It is no difficult matter to point out prevails among the highest and richest the manner in which this has happened, class of England; erroneously conand it is not perhaps astonishing, that ceiving that they would accomplish it should have taken the course it has this by procuring with difficulty a done. The Union with England, fol- certain portion of silver plate, or some lowed by the more frequent and in- such other mark of wealth, with a timate intercourse which took place display of wines as rare as they are between the two countries, scon melt- various ; * forgetting that the reality ed into the mass of the upper class of is still wanting, in the absence of that English society, those few Scotch fitness and propriety in all its parts, noblemen, and still fewer commoners, of that sumptuousness of the manwhose fortunes enabled them to mix sion and its furniture, of the numbers without impropriety with the more and splendour of the retinue, of the splendid of the English nobility, and rank and wealth of the possessor,—-of her wealthy cominoners.

that, in short, which constitutes the The growing prosperity of the coun one entire whole, and which gives to try, by increasing the value of Scotch the style of living among the aristoproperty, fortunate connections with cracy of the country, that tone of eleEnglish heiresses, and a more inti- gance and magnificence, accompanied mate union generally, has, by degrees, by real enjoyment, which so particudrawn the bulk of the Scottish aristo- larly distinguishes their so-iety, and cracy into the same class. The thea- the want of any part of which renders tre of their display has been transiere that which is obtained only more une red from their own country to the fit and less proper. metropolis of the British empire. In place of adopting this vain disWhat was before in Scotland, and is play, the reality of which we never still in England, the second class, has, can hope to possess, had we not better in the former country, become the endeavour to secure that which is withfirst: That class, in short, which is in both countries composed of the There has been as yet no accumulation country gentlemen of moderate pro- of capital in Scotland. If a man in trade, perty; of all the well-informed of the or belonging to a profession, should happen mercantile class ; of all professional to live within his income, and thereby reamen; of men of science and of litera- lise a small property, he speedily quits his ture: That class, which, in its inter- employment, and lives upon the interest of course with the other, lends it a large what he has accumulated. From this cirshare of that independence of conduct, charities or subscriptions, which do such

cumstance we have none of those splendid of that vigour of intellect, and of those honour to the people of England. There elegant and noble acquirements which is hardly a provincial town in England of adorn the best society of the capital, any extent, that does not for this reason and distinguish our own.

The con

far exceed in libcrality the utmost stretch sequence of this state of things has of an Edinburgh subscription. .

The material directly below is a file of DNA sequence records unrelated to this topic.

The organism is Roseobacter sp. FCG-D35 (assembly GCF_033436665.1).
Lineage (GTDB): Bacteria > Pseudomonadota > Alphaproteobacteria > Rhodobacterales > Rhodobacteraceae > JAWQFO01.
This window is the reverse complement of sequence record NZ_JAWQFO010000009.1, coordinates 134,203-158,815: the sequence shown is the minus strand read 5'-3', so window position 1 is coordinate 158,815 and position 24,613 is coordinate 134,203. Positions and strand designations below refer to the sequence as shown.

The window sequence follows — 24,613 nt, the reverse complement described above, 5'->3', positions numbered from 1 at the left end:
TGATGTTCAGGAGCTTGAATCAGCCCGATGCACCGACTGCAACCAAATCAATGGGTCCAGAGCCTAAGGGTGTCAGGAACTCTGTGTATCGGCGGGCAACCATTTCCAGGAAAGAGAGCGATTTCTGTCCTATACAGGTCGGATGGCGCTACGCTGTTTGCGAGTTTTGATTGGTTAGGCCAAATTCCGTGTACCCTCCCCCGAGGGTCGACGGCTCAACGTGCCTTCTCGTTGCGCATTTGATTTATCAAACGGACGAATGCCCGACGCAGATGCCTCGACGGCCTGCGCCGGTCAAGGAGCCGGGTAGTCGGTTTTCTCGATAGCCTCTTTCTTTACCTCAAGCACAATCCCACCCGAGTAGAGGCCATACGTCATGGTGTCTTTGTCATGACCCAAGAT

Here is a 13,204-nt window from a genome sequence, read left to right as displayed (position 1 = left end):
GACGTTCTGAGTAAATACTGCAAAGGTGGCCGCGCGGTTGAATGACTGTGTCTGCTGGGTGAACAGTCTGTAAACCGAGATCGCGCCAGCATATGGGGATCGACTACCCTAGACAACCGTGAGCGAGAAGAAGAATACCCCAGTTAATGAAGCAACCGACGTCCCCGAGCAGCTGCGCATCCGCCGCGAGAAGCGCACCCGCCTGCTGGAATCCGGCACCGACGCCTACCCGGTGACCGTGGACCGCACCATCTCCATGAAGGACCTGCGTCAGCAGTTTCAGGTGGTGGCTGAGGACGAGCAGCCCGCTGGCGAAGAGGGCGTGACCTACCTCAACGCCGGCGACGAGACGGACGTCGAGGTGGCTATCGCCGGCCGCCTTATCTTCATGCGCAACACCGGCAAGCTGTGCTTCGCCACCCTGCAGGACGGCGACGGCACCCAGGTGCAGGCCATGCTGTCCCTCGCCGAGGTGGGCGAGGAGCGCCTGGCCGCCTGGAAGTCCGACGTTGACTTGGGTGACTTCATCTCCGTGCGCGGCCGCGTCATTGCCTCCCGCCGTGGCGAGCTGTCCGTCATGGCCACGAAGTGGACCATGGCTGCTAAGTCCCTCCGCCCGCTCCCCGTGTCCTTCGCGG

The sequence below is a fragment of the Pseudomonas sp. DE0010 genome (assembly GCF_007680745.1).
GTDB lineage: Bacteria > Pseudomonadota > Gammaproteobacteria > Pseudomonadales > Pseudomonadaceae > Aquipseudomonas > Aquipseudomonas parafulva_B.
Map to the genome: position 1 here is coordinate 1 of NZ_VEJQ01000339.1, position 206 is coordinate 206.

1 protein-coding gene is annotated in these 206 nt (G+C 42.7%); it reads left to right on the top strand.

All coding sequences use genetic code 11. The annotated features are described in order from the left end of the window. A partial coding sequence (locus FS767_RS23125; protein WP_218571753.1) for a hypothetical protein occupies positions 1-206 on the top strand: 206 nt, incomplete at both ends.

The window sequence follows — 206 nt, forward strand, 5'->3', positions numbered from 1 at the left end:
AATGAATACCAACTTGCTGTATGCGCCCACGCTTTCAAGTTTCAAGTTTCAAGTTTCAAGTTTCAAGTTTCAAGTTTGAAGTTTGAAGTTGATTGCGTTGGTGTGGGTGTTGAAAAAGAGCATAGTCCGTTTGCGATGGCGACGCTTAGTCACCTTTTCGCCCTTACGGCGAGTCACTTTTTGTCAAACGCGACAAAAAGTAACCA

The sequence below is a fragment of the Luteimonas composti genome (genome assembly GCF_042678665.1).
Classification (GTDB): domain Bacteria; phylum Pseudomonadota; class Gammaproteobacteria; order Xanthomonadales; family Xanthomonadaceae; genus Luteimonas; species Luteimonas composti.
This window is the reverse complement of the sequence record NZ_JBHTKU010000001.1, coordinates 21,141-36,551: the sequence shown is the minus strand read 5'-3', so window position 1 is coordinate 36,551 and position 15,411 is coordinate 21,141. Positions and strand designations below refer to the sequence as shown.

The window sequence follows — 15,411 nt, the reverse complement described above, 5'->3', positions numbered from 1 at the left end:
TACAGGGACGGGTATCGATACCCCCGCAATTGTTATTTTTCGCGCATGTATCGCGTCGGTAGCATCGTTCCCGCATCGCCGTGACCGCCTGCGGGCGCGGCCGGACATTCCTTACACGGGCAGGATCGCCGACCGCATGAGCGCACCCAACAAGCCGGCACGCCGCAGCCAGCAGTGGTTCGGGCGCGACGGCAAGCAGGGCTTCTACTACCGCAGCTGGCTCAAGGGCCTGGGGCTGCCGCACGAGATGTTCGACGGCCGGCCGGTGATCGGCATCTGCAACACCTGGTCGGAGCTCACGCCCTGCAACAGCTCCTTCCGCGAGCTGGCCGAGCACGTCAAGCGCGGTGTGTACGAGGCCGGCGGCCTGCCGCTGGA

in our reach? There is no error more those who are to provide it be expectcommon amongst us, than to set out ed to do so? If, for example, we in with a house beyond our means, and the south of Scotland find no fault too large for our fortune ; what is the with the bread we live upon, (and consequence? Either that we run into which no stranger can eat,) while the difficulties in furnishing it, from rest of Scotland enjoy it of an excelwhich we do not soon extricate our lent quality, why should the bakers selves, or, what is more common, we who supply us endeavour to make it spend many years of our life in a house better? If, in the same way, we are without being painted, incompletely contented that our fish should be soft, furnished, and never cleaned. Ex- ill washed, and bruised, our butter ilí hausted by the purchase of the house, tasted, full of hairs, and, as if it were, we are unable to keep servauts to made of skimmed milk, why should clean it. Should we not, for exam those who provide these several artiple, improve most materially our in- cles exert themselves for the mere love dividual and domestic comforts, and of cleanliness, which those who enjoy also our social intercourse, if-instead thein seem neither to wish for nor unof retaining a person, by way of a derstand ? Surely if these virtues are servant out of livery, habited in a coat to be cultivated for themselves alone, of dirty blue or faded brown, of a it is natural to expect their existence fashion not the most recent, nor in in the highest and best educated class point of cleanliness the most agreea- oi the community, and not among the ble--we should dress our servants labouring and least cultivated. But with that attention to their livery, to 80 little dous this feeling appear to the neatness of their linen, and the form part of our character, that they cleanliness of their person, which we do not seem to exist even where they owe as much in true politeness to our are required, to secure what must in neighbours, as in point of comfort to terest each of us most intimately ourselves. In the same way, are we and continually. How much more not bound in common decency, and consistent would it be for us to for the sake of our daughters, to in- tuin our attention to the removal of sist upon our female servants dressing these evils, than to a vain display of in shocs and stockings, in place of dis mere outward shew?-the more vain playing their naked limbs, and on as the incongruity is, more striktheir puiting on some additional dressing. besides that scanty jacket called We should have abstained from short fown,” and the indelicacy of a discussing what relates to our persingle petticoat? If we, in the upper sonal habits, as the subject is one ranks, daily, and without observation, which cannot be easily treated, either submit to such things in our own with a due regard to our own feelings, houses, how can we complain if the or the delicacy of our readers: but lower orders continue in the practice in its nature is so essential both to our of habits which reflect more disgrace akn comforts and those who visit us, on us than on them? They have uni- and is one which at the same time afforinly shewn a realy inclination feets our character so deeply, as a cito adopt every improvement which vilized people, that we cannot help they were enabled to do, and from conquering the disgust we have even which they were not prevented by in alluding to it, in the hope, that, obstacles expressly retained, or creat sooner or later, our attention may be ed, or indirectly raised, by the apathy thorougirly roused, that the odium ator example of their botters.